1. The respondents were Directors of Hirjee Mills Ltd. They were prosecuted before the Chief Presidency Magistrate, Bombay, for two offences under the Companies Act, 1913, as amended by Act XXII of 1936. The first offence was that they knowingly and wilfully authorised the failure to file the summary of share capital for the year 1953 and thereby became punishable under sub-section (5) of section 32 of the Act, for a default in carrying out the requirements of that section. The second offence was that they were knowingly and wilfully parties to the failure to lay before the company in general meeting the balance sheet and profit and loss account as at March 31, 1953 and thereby became punishable under section 133(3) of the Act for a default in complying with the requirements of section 131. There was a separate trial in respect of each offence.
2. The learned Magistrate found that no general meeting of the company had been held in the year concerned. Following Imperator v. Pioneer Clay and Industrial Works Ltd. I.L.R.  Bom. 86 he acquitted the respondents, being of the view, that no offence under either section could be committed till the general meeting had been held. The learned Magistrate did not go into the merits of the cases on the facts. Appeals by the appellant to the High Court at Bombay from the orders of the learned magistrate were summarily dismissed. It has preferred the present appeals from the decisions of the High Court at Bombay with special leave granted by this court. The appeals have been heard together and are both disposed of by this judgment.
3. It appears that respondent No. 7, N. K. Firodia, was discharged by the learned Magistrate because it was conceded at the trial that he was not a director of the company at any material time. He has been made a respondent to the present appeals clearly through some misapprehension. The appellant, the State of Bombay, does not and cannot proceed against him. The name of the respondent Firodia should therefore be struck out from the records of this appeal. Respondent No. 5, Fateh Chand Jhunjhunwala, died while this appeal was pending in this Court. The appeal is therefore concerned with the remaining five respondents only.
4. Sub-section (1) of section 32 requires a company once at least in every year to make a list of its shareholders as on the date of the first or only ordinary general meeting in the year. Sub-section (2) requires that the list shall contain a summary specifying various particulars mentioned in it. Sub-section (3) states that the list and summary shall be completed within twenty-one days after the day of the first or only ordinary general meeting in the year and the company shall forthwith file a copy with the Registrar together with a certificate from a director or the manager or the secretary of the company that the list and summary state the facts as they stood on the day aforesaid. Sub-section (5) contains the penal provision, that 'If a company makes default in complying with the requirements of this section, it shall be liable to a fine not exceeding fifty rupees for every day during which the default continues, and every officer of the company who knowingly and wilfully authorises or permits the default shall be liable to the like penalty.'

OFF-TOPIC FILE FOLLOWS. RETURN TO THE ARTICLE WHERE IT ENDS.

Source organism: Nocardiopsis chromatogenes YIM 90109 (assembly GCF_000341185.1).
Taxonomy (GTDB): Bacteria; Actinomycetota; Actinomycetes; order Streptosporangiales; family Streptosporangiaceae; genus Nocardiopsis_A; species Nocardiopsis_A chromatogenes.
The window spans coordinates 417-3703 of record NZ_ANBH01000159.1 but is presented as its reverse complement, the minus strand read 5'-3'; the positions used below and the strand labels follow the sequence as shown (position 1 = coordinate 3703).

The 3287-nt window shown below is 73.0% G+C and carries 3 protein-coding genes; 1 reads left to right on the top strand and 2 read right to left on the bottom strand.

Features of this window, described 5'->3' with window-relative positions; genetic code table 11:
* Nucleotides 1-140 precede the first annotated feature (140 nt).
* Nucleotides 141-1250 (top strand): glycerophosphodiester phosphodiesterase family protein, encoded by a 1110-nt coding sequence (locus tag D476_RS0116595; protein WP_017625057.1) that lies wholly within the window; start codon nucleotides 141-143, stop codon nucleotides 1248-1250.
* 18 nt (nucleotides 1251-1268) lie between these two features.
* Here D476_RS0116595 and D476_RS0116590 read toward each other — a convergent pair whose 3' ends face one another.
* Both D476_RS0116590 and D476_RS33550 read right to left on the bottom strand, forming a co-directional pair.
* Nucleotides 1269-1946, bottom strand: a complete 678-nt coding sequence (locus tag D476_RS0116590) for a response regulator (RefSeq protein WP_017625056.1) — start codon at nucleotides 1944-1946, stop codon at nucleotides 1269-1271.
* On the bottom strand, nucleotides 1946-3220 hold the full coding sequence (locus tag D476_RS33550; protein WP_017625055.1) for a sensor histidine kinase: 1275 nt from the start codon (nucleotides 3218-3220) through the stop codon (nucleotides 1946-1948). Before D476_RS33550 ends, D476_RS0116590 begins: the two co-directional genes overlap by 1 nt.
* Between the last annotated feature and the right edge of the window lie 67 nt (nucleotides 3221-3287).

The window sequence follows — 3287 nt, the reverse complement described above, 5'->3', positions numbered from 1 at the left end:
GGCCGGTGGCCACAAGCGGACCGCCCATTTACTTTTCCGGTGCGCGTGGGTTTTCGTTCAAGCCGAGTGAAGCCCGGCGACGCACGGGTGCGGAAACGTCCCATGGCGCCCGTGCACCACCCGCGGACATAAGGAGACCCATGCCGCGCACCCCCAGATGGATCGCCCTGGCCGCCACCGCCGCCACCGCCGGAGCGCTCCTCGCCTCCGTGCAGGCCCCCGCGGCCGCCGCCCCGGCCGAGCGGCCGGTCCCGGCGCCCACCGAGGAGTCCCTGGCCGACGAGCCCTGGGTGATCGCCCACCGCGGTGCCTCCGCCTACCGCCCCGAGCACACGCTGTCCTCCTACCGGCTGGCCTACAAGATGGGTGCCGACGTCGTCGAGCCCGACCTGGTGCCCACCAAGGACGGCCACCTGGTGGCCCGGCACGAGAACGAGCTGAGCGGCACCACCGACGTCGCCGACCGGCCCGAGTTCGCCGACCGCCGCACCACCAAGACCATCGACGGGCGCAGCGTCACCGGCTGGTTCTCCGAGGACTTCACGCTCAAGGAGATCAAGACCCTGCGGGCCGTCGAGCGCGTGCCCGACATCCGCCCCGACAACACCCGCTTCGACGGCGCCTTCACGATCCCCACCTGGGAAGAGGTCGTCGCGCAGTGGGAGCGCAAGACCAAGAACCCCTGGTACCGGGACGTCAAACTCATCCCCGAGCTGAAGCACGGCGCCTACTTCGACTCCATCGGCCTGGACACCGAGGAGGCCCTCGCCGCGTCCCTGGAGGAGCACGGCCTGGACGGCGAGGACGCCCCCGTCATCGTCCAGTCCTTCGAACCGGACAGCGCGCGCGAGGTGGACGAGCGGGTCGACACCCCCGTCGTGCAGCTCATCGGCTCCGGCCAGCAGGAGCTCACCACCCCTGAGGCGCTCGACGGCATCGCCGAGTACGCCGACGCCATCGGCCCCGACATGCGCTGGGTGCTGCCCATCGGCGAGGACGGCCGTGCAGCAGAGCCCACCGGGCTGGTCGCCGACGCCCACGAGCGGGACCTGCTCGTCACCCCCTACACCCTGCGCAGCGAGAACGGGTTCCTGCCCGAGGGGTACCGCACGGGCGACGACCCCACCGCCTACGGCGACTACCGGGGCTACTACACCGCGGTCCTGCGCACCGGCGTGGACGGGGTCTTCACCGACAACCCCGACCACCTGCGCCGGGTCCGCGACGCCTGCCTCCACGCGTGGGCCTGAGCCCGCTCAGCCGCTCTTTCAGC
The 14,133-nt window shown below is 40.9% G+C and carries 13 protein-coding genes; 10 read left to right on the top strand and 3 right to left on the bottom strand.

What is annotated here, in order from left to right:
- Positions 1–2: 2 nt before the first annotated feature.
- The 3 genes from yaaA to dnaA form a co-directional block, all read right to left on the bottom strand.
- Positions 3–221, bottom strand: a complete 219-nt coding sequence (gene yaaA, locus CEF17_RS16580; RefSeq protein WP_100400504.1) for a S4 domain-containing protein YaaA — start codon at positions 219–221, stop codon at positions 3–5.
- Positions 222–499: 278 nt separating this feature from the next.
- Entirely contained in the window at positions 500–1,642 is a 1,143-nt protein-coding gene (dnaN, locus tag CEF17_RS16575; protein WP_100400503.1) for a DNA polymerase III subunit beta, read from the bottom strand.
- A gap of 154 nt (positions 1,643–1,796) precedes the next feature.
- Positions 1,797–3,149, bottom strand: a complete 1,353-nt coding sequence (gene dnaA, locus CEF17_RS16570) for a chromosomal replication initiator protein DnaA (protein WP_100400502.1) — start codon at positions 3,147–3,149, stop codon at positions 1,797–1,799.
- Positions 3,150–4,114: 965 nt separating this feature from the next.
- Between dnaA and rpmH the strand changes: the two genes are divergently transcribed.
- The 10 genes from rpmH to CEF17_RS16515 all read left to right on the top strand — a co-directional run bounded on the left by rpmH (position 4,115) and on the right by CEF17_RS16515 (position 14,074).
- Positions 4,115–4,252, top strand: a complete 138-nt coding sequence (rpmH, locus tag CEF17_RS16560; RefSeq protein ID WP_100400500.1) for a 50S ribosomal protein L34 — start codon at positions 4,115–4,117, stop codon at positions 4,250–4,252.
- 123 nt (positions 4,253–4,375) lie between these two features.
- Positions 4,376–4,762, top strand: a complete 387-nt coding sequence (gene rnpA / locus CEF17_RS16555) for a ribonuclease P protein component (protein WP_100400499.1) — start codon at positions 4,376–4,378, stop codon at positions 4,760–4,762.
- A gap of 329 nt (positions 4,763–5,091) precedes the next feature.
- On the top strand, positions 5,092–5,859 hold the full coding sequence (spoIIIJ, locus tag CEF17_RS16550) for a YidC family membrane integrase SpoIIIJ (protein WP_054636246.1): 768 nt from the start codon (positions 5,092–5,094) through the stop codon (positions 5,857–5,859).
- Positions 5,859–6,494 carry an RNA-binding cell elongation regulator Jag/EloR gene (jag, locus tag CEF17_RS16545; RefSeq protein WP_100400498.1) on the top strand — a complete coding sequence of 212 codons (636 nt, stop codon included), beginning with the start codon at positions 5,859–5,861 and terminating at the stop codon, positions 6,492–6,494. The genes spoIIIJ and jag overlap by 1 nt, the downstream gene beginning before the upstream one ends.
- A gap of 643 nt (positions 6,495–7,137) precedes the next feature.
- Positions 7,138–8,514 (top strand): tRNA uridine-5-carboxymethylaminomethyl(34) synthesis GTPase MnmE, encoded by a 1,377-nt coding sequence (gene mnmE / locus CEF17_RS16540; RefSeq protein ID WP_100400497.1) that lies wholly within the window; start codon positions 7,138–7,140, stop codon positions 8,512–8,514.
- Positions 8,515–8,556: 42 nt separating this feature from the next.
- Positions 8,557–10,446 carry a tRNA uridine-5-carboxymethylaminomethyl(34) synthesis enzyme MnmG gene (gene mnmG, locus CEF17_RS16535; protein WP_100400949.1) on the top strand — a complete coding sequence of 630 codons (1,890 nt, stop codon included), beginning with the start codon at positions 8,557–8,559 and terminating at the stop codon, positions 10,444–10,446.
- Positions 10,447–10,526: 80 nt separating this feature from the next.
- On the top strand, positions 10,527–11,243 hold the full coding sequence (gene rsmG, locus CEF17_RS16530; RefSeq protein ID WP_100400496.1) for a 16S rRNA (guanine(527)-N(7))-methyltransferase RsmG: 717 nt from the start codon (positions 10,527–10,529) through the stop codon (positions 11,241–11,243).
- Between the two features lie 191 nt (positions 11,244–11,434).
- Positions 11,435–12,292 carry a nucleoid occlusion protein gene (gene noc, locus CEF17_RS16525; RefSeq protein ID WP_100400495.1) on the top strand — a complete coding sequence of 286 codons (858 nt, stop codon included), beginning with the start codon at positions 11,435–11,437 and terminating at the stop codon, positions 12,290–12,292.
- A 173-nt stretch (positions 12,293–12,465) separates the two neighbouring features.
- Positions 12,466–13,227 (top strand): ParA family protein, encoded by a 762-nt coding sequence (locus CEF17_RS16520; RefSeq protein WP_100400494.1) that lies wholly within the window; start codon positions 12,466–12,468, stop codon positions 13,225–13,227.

5. It is said on behalf of the respondents that there is no default in complying with the requirements of the section until a general meeting is held. That, it is said, follows from the language of the section, for it requires certain things as at the date of the meeting to be stated in the list and summary and also requires these to be filed within a certain time of the meeting. So, it is said, that, the section requires certain things to be done only after the meeting has been held and no question of performing those things arises till the meeting has been held.
6. A contrary view has been taken in England on the corresponding provisions of the English Companies Acts of 1862 and 1908 : See Gibson v. Barton (1875) L.R. 10 Q.B. 329 Edmonds v. Foster (1875) 45 Law J. Rep. M.C. 41 and Park v. Lawton  1 K.B. 588 It was said in these cases that a person charged with an offence could not rely on his own default as an answer to the charge, and so, if the person charged was responsible for not calling the general meeting, he cannot be heard to say in defence to the charge that the general meeting had not been called. It was also said that the company and its officers were bound to perform the condition precedent, if they could do that, in order that they might perform their duty. This seems to us to be the correct view to take. If the person charged with the failure to carry out the requirements of the section could have called the meeting, he cannot defeat the provisions of the section simply by not calling the meeting wilfully.
7. It is true that under section 76 of the Act a general meeting of a company has to be held once at least in every calendar year and if a default is made, the company and every director or the manager of the company who is knowingly and wilfully a party to the default shall be liable to a fine not exceeding five hundred rupees. That however is, in our opinion, no reason for saying that a person charged with a failure to file the list and summary as required by section 32 where a meeting had not been held, could only be prosecuted under section 76 and not under section 32. Section 76 imposes an obligation to hold a meeting and attaches a penalty to a failure to perform that obligation. In the case of section 32 it is necessary that the meeting should be held in order that the requirements of that section may be carried out. It is no less necessary to call a meeting for performing the obligations imposed by section 32, because under section 76 there is an obligation to call a meeting the breach of which entails an independent penalty. The two sections deal with different matters and section 76 does not interfere with the operation of s. 32. The effect of s. 32 must be derived from its terms : the terms cannot have different effects depending on whether there is a provision like s. 76 in another part of the Act or not. Without a provision like section 76 a delinquent office of the company may make section 32 infructuous, and therefore, as already stated, it must be held that liability under section 32 would be incurred where the officer has wrongly assisted in the meeting not being held. The result cannot be different because of the presence of a provision like section 76.